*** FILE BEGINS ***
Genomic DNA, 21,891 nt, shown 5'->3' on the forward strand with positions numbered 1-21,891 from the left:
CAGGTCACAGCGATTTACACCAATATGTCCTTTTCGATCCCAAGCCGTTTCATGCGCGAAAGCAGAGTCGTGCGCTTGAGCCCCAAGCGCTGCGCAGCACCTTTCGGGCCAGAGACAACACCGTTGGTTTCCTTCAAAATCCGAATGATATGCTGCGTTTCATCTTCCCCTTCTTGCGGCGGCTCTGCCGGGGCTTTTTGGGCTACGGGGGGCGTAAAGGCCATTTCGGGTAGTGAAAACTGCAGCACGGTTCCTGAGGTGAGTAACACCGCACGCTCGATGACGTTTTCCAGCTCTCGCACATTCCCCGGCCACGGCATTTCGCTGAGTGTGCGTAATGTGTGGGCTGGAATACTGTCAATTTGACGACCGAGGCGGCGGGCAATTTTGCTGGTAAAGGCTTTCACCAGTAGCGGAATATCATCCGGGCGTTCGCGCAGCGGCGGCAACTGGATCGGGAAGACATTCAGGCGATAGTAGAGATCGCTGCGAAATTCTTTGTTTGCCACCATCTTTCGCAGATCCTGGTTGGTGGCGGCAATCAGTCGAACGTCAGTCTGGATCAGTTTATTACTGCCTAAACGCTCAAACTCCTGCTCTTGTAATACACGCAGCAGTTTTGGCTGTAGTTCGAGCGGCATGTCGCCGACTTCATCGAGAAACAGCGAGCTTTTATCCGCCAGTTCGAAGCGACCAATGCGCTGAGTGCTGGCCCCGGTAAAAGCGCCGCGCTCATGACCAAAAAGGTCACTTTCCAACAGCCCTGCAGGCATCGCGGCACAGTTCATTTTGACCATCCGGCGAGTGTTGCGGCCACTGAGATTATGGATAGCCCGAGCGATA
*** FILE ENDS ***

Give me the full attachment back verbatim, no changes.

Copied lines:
Genomic DNA, 21,891 nt, shown 5'->3' on the forward strand with positions numbered 1-21,891 from the left:
CAGGTCACAGCGATTTACACCAATATGTCCTTTTCGATCCCAAGCCGTTTCATGCGCGAAAGCAGAGTCGTGCGCTTGAGCCCCAAGCGCTGCGCAGCACCTTTCGGGCCAGAGACAACACCGTTGGTTTCCTTCAAAATCCGAATGATATGCTGCGTTTCATCTTCCCCTTCTTGCGGCGGCTCTGCCGGGGCTTTTTGGGCTACGGGGGGCGTAAAGGCCATTTCGGGTAGTGAAAACTGCAGCACGGTTCCTGAGGTGAGTAACACCGCACGCTCGATGACGTTTTCCAGCTCTCGCACATTCCCCGGCCACGGCATTTCGCTGAGTGTGCGTAATGTGTGGGCTGGAATACTGTCAATTTGACGACCGAGGCGGCGGGCAATTTTGCTGGTAAAGGCTTTCACCAGTAGCGGAATATCATCCGGGCGTTCGCGCAGCGGCGGCAACTGGATCGGGAAGACATTCAGGCGATAGTAGAGATCGCTGCGAAATTCTTTGTTTGCCACCATCTTTCGCAGATCCTGGTTGGTGGCGGCAATCAGTCGAACGTCAGTCTGGATCAGTTTATTACTGCCTAAACGCTCAAACTCCTGCTCTTGTAATACACGCAGCAGTTTTGGCTGTAGTTCGAGCGGCATGTCGCCGACTTCATCGAGAAACAGCGAGCTTTTATCCGCCAGTTCGAAGCGACCAATGCGCTGAGTGCTGGCCCCGGTAAAAGCGCCGCGCTCATGACCAAAAAGGTCACTTTCCAACAGCCCTGCAGGCATCGCGGCACAGTTCATTTTGACCATCCGGCGAGTGTTGCGGCCACTGAGATTATGGATAGCCCGAGCGATA